SAN JOSE -- The last defendant in what prosecutors called "one of the craziest" cases of elder abuse they've encountered pleaded no contest to six felony counts for her role in running a squalid group home for mentally disabled adults.
Kathy Le, 42, faces up to four years in prison when she is sentenced next month along with her mother, Jennifer Ngo, 63, and brother, Charles Nguyen, 25. Le's 27-year-old sister, Margaret Ngo, who prosecutors said had a lesser role in the operation, was sentenced last year to time served. Family patriarch George Nguyen died from a heart condition while in custody last year. Le entered her plea Thursday, nearly two months after other family members.
They were accused of running a nightmarish operation within an upscale Evergreen Valley home, where 13 men and women with schizophrenia and other mental disorders lived in a filthy group home along with scores of small dogs. Police discovered the site May 31 after hearing complaints that residents were being held against their will.
"The whole case started because two disabled adult siblings lived at the house, and one passed away under questionable circumstances," said prosecutor Charles Huang of the Santa Clara County District Attorney's Office. "Family members wanted the other brother to be at the funeral, and made arrangements for him to attend, but when he didn't show up they got concerned."
When relatives went to the house, "they were basically told that nobody by that name lives there," Huang said. "But when police called, they found that individual there along with 12 others."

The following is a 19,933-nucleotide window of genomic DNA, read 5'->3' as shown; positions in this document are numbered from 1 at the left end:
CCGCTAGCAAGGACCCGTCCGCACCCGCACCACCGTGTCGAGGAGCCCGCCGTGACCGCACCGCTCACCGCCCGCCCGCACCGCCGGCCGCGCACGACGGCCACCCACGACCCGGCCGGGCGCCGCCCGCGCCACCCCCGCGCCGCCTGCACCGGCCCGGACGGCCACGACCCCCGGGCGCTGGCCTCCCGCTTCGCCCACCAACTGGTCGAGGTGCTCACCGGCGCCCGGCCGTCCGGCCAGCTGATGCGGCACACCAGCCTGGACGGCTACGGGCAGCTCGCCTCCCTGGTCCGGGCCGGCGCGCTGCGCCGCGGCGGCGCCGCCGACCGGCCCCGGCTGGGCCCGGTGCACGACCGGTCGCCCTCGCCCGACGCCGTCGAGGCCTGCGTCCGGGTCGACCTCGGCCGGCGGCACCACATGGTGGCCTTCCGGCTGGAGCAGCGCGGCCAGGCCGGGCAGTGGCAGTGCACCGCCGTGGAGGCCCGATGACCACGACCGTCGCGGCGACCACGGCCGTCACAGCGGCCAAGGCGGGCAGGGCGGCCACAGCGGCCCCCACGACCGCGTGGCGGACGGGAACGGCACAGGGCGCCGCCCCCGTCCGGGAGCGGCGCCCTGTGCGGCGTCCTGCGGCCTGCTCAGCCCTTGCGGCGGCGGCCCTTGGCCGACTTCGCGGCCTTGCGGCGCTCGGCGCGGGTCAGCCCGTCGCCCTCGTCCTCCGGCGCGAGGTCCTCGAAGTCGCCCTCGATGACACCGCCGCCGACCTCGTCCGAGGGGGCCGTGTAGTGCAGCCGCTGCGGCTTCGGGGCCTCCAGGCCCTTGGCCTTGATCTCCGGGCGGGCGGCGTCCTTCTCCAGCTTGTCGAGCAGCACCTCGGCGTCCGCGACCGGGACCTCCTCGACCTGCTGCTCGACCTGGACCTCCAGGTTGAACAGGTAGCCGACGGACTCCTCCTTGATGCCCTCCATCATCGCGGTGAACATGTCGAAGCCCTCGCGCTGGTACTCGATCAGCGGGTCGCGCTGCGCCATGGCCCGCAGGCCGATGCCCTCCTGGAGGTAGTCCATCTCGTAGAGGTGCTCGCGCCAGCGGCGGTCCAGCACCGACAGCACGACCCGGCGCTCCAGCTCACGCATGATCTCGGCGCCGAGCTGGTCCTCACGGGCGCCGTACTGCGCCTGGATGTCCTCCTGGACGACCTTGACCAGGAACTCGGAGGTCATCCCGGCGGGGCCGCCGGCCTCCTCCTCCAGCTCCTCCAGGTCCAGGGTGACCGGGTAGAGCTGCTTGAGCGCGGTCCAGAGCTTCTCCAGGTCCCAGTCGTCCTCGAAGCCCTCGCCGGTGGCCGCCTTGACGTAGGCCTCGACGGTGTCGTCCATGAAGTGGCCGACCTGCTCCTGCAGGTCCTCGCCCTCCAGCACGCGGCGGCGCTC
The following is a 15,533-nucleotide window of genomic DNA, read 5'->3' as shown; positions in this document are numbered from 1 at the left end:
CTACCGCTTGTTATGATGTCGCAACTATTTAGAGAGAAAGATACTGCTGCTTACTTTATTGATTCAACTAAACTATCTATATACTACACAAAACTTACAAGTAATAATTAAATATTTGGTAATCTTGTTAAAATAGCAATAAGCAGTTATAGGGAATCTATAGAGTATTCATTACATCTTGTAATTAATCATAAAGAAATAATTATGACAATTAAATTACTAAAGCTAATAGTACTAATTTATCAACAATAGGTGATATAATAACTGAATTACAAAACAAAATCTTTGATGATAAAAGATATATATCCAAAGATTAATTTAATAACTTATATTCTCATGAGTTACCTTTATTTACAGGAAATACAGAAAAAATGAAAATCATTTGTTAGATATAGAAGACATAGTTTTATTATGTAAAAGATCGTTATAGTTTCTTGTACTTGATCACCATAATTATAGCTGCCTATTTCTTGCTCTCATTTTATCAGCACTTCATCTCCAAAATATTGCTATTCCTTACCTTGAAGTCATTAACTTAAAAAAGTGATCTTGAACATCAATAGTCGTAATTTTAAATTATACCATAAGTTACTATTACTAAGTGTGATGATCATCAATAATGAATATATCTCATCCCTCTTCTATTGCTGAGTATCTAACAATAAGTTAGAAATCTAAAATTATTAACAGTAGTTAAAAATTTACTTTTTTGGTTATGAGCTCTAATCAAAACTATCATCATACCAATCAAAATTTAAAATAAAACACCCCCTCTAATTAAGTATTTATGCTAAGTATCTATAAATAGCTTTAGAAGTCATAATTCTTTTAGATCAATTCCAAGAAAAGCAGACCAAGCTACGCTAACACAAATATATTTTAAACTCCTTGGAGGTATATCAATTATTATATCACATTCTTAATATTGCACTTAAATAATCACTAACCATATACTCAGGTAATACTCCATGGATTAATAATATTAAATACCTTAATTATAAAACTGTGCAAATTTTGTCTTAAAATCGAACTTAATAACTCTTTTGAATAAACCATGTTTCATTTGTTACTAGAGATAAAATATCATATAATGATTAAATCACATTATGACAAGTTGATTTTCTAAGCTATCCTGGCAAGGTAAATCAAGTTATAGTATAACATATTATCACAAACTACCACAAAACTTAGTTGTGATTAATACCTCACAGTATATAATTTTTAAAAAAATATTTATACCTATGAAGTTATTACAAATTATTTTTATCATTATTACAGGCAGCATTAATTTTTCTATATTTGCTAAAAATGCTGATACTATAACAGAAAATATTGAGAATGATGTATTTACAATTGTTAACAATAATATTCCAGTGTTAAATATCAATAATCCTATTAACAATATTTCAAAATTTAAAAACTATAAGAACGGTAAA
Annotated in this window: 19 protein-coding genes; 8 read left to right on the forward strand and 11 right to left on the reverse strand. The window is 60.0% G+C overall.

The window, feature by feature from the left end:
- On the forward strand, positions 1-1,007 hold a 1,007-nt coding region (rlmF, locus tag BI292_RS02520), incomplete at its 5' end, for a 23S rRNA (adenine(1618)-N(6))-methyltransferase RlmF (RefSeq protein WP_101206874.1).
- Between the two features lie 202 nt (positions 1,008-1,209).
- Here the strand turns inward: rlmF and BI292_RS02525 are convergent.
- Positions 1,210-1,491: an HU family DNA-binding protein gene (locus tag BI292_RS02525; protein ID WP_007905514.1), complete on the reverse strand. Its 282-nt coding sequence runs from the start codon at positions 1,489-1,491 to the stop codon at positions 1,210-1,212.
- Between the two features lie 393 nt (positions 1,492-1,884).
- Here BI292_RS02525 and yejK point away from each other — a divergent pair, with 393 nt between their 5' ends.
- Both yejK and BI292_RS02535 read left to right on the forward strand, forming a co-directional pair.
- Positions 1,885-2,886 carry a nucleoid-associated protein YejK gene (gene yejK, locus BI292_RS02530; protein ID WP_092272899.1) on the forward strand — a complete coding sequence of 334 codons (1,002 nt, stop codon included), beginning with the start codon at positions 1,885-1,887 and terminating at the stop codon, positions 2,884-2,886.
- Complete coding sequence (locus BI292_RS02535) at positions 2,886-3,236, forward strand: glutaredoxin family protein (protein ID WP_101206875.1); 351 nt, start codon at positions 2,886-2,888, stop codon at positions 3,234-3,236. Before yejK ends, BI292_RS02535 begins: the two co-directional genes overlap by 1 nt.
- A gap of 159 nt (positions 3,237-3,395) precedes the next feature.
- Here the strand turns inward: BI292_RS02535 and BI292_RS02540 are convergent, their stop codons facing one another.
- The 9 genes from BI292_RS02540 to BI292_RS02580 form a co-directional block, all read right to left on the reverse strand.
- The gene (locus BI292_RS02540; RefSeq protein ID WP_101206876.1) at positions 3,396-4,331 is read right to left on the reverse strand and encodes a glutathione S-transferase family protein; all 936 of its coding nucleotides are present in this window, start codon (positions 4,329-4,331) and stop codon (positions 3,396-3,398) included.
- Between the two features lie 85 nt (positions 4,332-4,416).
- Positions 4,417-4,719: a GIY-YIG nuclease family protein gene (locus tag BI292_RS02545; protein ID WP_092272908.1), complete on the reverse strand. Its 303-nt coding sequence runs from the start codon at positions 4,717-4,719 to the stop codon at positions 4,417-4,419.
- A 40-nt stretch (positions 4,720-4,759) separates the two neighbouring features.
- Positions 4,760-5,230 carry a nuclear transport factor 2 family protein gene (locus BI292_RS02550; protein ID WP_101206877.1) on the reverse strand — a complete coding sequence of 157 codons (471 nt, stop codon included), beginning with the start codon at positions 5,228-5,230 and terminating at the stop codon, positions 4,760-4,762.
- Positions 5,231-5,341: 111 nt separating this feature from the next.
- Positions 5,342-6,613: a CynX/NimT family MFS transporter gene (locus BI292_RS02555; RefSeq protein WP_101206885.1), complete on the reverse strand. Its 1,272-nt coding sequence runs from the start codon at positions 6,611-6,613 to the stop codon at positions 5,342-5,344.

Investigators said victims talked of being secreted away from the outside world, let out of shared bedrooms only to eat and use the bathroom and having medicine withheld as punishment for infractions as slight as spilling a glass of water. The refrigerator door was locked, and residents looked severely neglected, according to Huang. They were not allowed to bathe and clothes went unwashed until just before a monthly visit to a doctor, and the bathroom was not stocked with toilet paper.
He added that evidence indicated some of the victims were beaten.
Huang said the elder family members ran the day-to-day operations at the home, while their children participated in various degrees. He said they believe Charles Nguyen was more directly involved -- and more violent -- than his siblings, and Le's role was in a financial capacity.
"She was the one who would get the clients and take their money," he said.
Victims told investigators that along with being treated poorly, they had their Social Security checks taken from them.
Huang said that after authorities removed the victims from the Cortona Drive home, three were taken back the next day -- at least one by Le who posed as the victim's niece.
Reached via email, Le's attorney Sam Polverino said "I do not think it is (in) anyone's best interest for me to comment."
In December, the elder Ngo pleaded no contest to 16 felony counts of adult-dependent abuse while her son pleaded to six counts of abuse and Margaret Ngo pleaded to a single felony count. The three also pleaded no contest to three misdemeanor counts -- one of resisting arrest and two of animal neglect.
Huang said that in deciding to accept the pleas, they took into account the mental disabilities of the victims and decided to "save them from additional trauma."
"What was so frustrating about this case, and why everyone worked so hard on it is that this is very truly representative of a part of the community that cannot help themselves," he said. "Some of them don't even know they were being abused."
Huang said the victims are all now in licensed care homes or with their families and doing well. He said they're gaining weight and "are no longer afraid to leave the threshold of their rooms."
Contact Eric Kurhi at 408-920-5852. Follow him at Twitter.com/erickurhi.